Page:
How badly do you want an iPhone? Would you pay $1,500 to buy one? How about $300 for someone to wait on line for you?
A cottage industry to help the desiring acquire the coveted Apple device is springing up prior to its Friday evening U.S. launch. Posts on
offer a host of options for those unable or unwilling to wait in line themselves. Others are simply cutting to the chase and offering the device itself for as much as three times its retail price.
Online resale of popular electronics items at a premium, especially game consoles such as the XBox 360 or Playstation 3, is nothing new. However, such hysteria has never greeted the launch of a mobile handset before.
The iPhone’s sale launch seems increasingly like the release of concert tickets than the debut of a consumer electronics product. However, unlike tickets to a live event, which is time-sensitive and has limited capacity, the iPhone sale period will be ongoing, and Apple expects to sell as many as 10 million of them next year. Also, Apple has not announced per-person buying limits for iPhones on launch night.
Because of the nature of cell phone sales in the U.S., where most phones are “locked” to a particular number and service provider, Apple is unable to use what would otherwise likely be its most successful sales channel: its online store. Instead, consumers are forced to go to AT&T and Apple’s physical stores to get the goods.
Neither its ultimate availability nor the $499 price tag has stopped market forces from coming into play. Lazy buyers can choose line-waiters based on price and location. In California, one would-be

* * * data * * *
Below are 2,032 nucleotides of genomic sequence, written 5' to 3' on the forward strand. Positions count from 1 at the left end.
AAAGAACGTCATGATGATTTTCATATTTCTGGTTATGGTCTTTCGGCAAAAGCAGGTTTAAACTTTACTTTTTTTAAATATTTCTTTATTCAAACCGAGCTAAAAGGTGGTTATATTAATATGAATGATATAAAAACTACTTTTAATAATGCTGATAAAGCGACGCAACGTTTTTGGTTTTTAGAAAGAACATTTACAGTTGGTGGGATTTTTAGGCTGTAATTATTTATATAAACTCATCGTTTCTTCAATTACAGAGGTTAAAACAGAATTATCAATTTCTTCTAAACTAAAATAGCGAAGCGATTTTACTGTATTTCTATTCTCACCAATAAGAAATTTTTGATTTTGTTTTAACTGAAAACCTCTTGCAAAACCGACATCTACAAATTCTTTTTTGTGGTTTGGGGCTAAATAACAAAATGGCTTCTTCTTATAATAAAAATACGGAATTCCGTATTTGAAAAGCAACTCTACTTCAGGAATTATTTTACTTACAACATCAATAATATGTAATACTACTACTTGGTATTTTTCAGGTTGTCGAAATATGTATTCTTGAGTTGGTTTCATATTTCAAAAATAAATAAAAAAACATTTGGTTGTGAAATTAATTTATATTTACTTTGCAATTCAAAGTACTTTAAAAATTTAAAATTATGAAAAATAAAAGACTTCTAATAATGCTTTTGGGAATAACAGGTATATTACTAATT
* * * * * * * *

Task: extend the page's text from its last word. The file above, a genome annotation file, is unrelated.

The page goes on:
in Walnut Creek “will wait in line @ Apple Store in WC for 80 + Beer and a pack of Smokes.”
That’s a veritable bargain compared to
in the Danville/San Ramon area, who’s asking $300 to “wait in line for the release of the iPhone at the San Ramon AT&T Store on Bollinger starting Friday, June 29, 2007, at 8 a.m.”
In New York City, $250 seems to be the going rate for an all-day wait. “This service is for people who want an iphone on launch day, but have a day job and therefore cannot wait on line. I have at least 5 line-waiters who are up for the job,” wrote this anonymous
While Craigslist is awash with iPhone-related listings, eBay’s site is devoid of any advance sales of the handset. In March, the auction company
in March that it would remove pre-sales for the phone. However, eBay policy only prohibits listing of items that cannot be shipped within 30 days of purchase. EBay representatives were not immediately available for comment.
Those with far more money than time can buy an iPhone outright, at least if anonymous online
can be believed. “Avail for pick up Friday after 6pm. $1500 cash only,” reads one ad. Caveat emptor.